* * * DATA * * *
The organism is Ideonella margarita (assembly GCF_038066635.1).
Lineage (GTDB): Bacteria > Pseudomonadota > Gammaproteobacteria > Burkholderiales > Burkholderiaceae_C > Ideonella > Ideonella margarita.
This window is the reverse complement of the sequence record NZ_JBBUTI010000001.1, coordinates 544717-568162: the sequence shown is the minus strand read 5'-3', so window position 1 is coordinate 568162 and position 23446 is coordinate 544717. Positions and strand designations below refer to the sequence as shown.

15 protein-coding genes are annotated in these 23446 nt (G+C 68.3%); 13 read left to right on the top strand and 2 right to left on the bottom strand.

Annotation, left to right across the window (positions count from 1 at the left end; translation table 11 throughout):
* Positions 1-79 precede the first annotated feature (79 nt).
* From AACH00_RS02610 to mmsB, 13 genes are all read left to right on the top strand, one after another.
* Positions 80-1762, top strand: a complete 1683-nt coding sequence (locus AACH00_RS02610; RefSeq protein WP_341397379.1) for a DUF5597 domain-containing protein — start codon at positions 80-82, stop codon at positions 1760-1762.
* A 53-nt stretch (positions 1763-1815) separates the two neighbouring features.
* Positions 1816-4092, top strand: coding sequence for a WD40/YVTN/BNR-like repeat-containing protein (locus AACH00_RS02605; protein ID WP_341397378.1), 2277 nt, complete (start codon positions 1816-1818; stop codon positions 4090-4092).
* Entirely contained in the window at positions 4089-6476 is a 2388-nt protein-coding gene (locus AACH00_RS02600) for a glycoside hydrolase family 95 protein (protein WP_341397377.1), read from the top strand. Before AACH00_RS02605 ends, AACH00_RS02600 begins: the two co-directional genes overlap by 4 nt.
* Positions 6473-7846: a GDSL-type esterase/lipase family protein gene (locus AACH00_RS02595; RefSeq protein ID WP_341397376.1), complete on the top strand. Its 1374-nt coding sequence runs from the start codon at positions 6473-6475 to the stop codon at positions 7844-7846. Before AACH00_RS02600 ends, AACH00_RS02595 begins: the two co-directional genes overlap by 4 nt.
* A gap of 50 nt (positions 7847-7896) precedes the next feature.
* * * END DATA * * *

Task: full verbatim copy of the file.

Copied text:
The organism is Ideonella margarita (assembly GCF_038066635.1).
Lineage (GTDB): Bacteria > Pseudomonadota > Gammaproteobacteria > Burkholderiales > Burkholderiaceae_C > Ideonella > Ideonella margarita.
This window is the reverse complement of the sequence record NZ_JBBUTI010000001.1, coordinates 544717-568162: the sequence shown is the minus strand read 5'-3', so window position 1 is coordinate 568162 and position 23446 is coordinate 544717. Positions and strand designations below refer to the sequence as shown.

15 protein-coding genes are annotated in these 23446 nt (G+C 68.3%); 13 read left to right on the top strand and 2 right to left on the bottom strand.

Annotation, left to right across the window (positions count from 1 at the left end; translation table 11 throughout):
* Positions 1-79 precede the first annotated feature (79 nt).
* From AACH00_RS02610 to mmsB, 13 genes are all read left to right on the top strand, one after another.
* Positions 80-1762, top strand: a complete 1683-nt coding sequence (locus AACH00_RS02610; RefSeq protein WP_341397379.1) for a DUF5597 domain-containing protein — start codon at positions 80-82, stop codon at positions 1760-1762.
* A 53-nt stretch (positions 1763-1815) separates the two neighbouring features.
* Positions 1816-4092, top strand: coding sequence for a WD40/YVTN/BNR-like repeat-containing protein (locus AACH00_RS02605; protein ID WP_341397378.1), 2277 nt, complete (start codon positions 1816-1818; stop codon positions 4090-4092).
* Entirely contained in the window at positions 4089-6476 is a 2388-nt protein-coding gene (locus AACH00_RS02600) for a glycoside hydrolase family 95 protein (protein WP_341397377.1), read from the top strand. Before AACH00_RS02605 ends, AACH00_RS02600 begins: the two co-directional genes overlap by 4 nt.
* Positions 6473-7846: a GDSL-type esterase/lipase family protein gene (locus AACH00_RS02595; RefSeq protein ID WP_341397376.1), complete on the top strand. Its 1374-nt coding sequence runs from the start codon at positions 6473-6475 to the stop codon at positions 7844-7846. Before AACH00_RS02600 ends, AACH00_RS02595 begins: the two co-directional genes overlap by 4 nt.
* A gap of 50 nt (positions 7847-7896) precedes the next feature.